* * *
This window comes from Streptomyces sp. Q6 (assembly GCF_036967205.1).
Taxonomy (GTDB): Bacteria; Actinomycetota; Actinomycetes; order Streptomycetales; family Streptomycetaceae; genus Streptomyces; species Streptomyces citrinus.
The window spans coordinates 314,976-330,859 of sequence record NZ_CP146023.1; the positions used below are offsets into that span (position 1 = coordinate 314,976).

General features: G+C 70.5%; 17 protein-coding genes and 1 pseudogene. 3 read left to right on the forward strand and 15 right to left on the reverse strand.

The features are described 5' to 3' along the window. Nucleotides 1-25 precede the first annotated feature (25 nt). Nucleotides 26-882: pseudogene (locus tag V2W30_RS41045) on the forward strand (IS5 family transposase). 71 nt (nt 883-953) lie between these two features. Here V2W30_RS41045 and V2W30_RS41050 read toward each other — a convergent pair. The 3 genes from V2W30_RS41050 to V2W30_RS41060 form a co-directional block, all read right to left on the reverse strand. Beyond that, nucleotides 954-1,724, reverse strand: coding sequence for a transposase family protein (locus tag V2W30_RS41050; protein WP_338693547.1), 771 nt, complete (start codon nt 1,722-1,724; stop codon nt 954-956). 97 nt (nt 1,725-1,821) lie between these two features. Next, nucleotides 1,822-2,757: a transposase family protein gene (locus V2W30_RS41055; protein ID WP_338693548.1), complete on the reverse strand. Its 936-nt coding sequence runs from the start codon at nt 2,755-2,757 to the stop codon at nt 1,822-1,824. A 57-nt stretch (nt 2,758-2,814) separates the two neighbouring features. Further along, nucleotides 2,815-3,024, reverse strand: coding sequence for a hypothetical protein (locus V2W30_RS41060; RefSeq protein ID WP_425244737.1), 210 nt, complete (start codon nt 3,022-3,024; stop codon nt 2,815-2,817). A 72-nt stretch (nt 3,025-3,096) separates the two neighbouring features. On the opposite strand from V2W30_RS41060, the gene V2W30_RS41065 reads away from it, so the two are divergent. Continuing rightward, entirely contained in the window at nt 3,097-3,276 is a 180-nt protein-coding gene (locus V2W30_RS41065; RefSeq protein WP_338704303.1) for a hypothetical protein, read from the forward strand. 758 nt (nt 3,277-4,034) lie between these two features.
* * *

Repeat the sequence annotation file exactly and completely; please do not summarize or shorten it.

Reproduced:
This window comes from Streptomyces sp. Q6 (assembly GCF_036967205.1).
Taxonomy (GTDB): Bacteria; Actinomycetota; Actinomycetes; order Streptomycetales; family Streptomycetaceae; genus Streptomyces; species Streptomyces citrinus.
The window spans coordinates 314,976-330,859 of sequence record NZ_CP146023.1; the positions used below are offsets into that span (position 1 = coordinate 314,976).

General features: G+C 70.5%; 17 protein-coding genes and 1 pseudogene. 3 read left to right on the forward strand and 15 right to left on the reverse strand.

The features are described 5' to 3' along the window. Nucleotides 1-25 precede the first annotated feature (25 nt). Nucleotides 26-882: pseudogene (locus tag V2W30_RS41045) on the forward strand (IS5 family transposase). 71 nt (nt 883-953) lie between these two features. Here V2W30_RS41045 and V2W30_RS41050 read toward each other — a convergent pair. The 3 genes from V2W30_RS41050 to V2W30_RS41060 form a co-directional block, all read right to left on the reverse strand. Beyond that, nucleotides 954-1,724, reverse strand: coding sequence for a transposase family protein (locus tag V2W30_RS41050; protein WP_338693547.1), 771 nt, complete (start codon nt 1,722-1,724; stop codon nt 954-956). 97 nt (nt 1,725-1,821) lie between these two features. Next, nucleotides 1,822-2,757: a transposase family protein gene (locus V2W30_RS41055; protein ID WP_338693548.1), complete on the reverse strand. Its 936-nt coding sequence runs from the start codon at nt 2,755-2,757 to the stop codon at nt 1,822-1,824. A 57-nt stretch (nt 2,758-2,814) separates the two neighbouring features. Further along, nucleotides 2,815-3,024, reverse strand: coding sequence for a hypothetical protein (locus V2W30_RS41060; RefSeq protein ID WP_425244737.1), 210 nt, complete (start codon nt 3,022-3,024; stop codon nt 2,815-2,817). A 72-nt stretch (nt 3,025-3,096) separates the two neighbouring features. On the opposite strand from V2W30_RS41060, the gene V2W30_RS41065 reads away from it, so the two are divergent. Continuing rightward, entirely contained in the window at nt 3,097-3,276 is a 180-nt protein-coding gene (locus V2W30_RS41065; RefSeq protein WP_338704303.1) for a hypothetical protein, read from the forward strand. 758 nt (nt 3,277-4,034) lie between these two features.